Biden Administration Announces New Policy to Attract and Retain Immigrants in STEMJanuary 24, 2022 | Henry M. Mascia | |
The Biden administration announced a series of administrative changes designed to strengthen the nation’s ability to attract global talent. The changes are also designed to strengthen our economy and technological competitiveness and benefit working people and communities across the country. This bulletin will highlight some of the key changes affecting employers and foreign nationals.
New STEM OPT Categories
The changes expand the definition of Optional Practical Training (OPT) in STEM fields, which will allow a greater number of students to be eligible for STEM OPT.
OPT, a work permit available to certain F–1 nonimmigrant students, allows students to obtain real-world work experience directly related to their field of study. The STEM OPT extends to 24 months the OPT permit available to F–1 nonimmigrant students who have completed 12 months of OPT and received a degree in an approved STEM field of study.
The Biden administration has added 22 new categories of academic programs that qualify for STEM OPT extension, including programs in bioenergy, forestry, cloud computing, economics of computer science, business analytics, and financial analytics. A complete list can be found here: Federal Register :: Update to the Department of Homeland Security STEM Designated Degree Program List
The expansion of the STEM OPT definition will give employers and foreign nationals additional opportunities to enter the H-1B lottery, which can ultimately lead to lawful permanent residency.
Guidance on Immigrants with “Extraordinary Ability” in STEM fields
In addition, the Biden administration, provided much-needed guidance on the type of evidence that can satisfy the eligibility requirements for foreign nationals in STEM fields seeking an “extraordinary ability” visa (O-1A category). The Biden administration provided this guidance in the form of a new appendix to its policy manual for adjudicators at the United States Citizenship and Immigration Services (USCIS). The full text of the new appendix can be found here: https://www.uscis.gov/policy-manual/volume-2-part-m-chapter-4.
The appendix confirms some USCIS practices known to experts in the field, but also provides new revelations. For example, USCIS revealed that an award open to members of “a well-known national institution, such as an R1 or R2 doctoral university” could qualify has a nationally recognized prize. Before this guidance, USCIS did not make clear that the R1 or R2 designations from the Carnegie Classification of Institutions of Higher Education was a relevant factor in determining whether an award is nationally recognized.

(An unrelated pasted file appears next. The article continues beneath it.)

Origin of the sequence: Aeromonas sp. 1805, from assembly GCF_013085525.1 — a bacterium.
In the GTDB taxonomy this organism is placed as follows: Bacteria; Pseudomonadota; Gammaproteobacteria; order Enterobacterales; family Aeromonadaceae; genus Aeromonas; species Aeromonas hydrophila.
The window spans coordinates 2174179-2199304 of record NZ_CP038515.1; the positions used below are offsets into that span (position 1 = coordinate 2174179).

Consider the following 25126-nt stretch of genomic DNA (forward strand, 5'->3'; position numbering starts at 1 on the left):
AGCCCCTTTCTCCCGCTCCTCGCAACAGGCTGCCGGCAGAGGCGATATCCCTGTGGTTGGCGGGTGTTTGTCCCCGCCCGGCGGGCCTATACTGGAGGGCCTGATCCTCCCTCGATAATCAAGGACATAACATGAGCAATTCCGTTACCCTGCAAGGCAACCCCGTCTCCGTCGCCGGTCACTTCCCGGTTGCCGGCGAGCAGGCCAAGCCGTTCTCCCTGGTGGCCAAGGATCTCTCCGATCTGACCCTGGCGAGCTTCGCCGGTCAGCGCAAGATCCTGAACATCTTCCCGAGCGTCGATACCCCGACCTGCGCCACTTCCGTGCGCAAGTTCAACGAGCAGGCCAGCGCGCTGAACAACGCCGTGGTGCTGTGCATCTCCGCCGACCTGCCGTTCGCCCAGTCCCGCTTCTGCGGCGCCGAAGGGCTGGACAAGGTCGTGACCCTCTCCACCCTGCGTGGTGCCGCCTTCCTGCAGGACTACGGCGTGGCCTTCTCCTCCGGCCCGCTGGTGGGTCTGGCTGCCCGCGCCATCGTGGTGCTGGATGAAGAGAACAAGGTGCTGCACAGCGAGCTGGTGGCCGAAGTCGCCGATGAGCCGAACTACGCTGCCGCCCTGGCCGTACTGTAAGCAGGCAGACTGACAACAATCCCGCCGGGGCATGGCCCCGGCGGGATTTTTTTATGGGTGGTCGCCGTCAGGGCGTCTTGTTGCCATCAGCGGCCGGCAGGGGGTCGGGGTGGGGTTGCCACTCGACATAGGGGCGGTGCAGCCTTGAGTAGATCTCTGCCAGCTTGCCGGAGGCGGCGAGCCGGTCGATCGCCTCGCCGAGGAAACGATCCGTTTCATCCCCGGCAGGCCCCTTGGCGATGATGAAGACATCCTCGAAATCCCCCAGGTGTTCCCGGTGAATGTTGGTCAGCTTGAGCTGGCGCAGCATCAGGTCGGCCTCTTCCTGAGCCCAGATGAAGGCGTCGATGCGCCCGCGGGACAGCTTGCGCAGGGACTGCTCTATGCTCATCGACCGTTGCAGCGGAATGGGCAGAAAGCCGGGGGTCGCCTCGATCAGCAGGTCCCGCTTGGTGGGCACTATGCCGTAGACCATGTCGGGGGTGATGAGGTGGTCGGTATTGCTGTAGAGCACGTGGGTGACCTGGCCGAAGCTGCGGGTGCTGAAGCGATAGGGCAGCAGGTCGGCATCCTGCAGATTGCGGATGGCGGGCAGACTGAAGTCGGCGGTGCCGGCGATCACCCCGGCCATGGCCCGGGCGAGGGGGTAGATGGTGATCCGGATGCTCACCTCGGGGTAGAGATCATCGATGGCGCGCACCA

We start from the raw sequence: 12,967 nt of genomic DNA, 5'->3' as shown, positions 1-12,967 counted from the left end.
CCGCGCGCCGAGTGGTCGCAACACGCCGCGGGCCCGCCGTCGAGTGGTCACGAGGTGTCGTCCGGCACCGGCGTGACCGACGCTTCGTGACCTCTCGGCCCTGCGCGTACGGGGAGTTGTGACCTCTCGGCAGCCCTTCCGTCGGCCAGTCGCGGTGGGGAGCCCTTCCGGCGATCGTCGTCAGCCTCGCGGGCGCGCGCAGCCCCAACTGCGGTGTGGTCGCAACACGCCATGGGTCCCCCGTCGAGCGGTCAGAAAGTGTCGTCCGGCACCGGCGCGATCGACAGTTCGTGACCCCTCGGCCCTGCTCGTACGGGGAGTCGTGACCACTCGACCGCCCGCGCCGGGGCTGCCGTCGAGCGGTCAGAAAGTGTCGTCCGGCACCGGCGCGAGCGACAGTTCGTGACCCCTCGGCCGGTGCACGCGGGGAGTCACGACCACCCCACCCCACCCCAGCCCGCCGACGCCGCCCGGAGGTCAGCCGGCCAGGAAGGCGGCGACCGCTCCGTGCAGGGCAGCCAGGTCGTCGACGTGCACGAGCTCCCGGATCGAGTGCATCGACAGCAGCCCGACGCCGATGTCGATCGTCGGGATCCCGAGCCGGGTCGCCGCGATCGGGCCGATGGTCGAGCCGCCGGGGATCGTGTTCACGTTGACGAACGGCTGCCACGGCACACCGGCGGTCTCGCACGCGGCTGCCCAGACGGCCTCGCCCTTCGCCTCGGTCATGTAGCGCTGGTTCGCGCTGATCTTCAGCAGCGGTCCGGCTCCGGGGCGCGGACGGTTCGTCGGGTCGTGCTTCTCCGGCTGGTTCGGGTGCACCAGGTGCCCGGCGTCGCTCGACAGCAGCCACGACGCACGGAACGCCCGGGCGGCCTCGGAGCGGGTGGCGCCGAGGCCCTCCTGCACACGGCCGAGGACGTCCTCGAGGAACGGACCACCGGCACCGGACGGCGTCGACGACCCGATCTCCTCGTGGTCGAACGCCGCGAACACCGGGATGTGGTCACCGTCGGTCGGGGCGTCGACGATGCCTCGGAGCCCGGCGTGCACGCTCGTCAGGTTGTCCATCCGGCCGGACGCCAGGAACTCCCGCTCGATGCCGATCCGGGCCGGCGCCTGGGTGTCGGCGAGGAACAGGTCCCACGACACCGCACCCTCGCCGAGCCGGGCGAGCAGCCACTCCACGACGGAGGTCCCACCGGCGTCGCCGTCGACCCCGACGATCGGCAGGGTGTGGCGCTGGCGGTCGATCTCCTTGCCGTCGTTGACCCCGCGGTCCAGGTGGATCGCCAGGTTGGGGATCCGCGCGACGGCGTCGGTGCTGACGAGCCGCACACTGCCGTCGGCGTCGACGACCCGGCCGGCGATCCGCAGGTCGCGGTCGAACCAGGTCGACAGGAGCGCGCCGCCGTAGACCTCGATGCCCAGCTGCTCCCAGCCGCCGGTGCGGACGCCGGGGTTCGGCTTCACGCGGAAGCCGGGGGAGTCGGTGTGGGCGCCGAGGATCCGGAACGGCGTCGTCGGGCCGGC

The new appendix also provides guidance on the criterion for “membership in associations…which require outstanding achievements of their members.” The new appendix lists organizations that meet this criterion, such as Institute of Electrical and Electronics Engineers (IEEE) and Association for the Advancement of Artificial Intelligence (AAA). These associations specifically mention on their websites that membership requires significant accomplishments in their respective fields, as judged by a panel. With this guidance, foreign nationals, employers and their attorneys can expect that other organizations with similar language on their websites will also satisfy this criterion. By contrast, organizations that merely require a particular level of education or the payment of a fee or subscription do not qualify.
One criterion for granting the O-1A visa that has often vexed immigration attorneys is “published material…about the beneficiary.” The guidance clarifies USCIS’ position that “published material that includes only a brief citation or passing reference to the beneficiary’s work is not ‘about’ the beneficiary.” The beneficiary and his or her work need not be the only subject of the published material, but there must be a “substantial discussion.” When an applicant is part of a team, the material must mention the beneficiary and establish the beneficiary’s significant role in the work or research.
In the category of “original scientific, scholarly or business-related contributions of major significance in the field,” USCIS confirmed that proving “the beneficiary’s work was funded, patented, or published” is not enough by itself to establish “major significance.” Work that has “provoked widespread commentary” or is “highly cited relative to other works in that field,” however, will establish “major significance.”
Overall, the new guidance provides a useful standard that employers and foreign nationals can use to gauge eligibility for the O-1A category. The new guidance should also result in greater predictability and consistency in adjudications in the O-1A category.
- Henry M. Mascia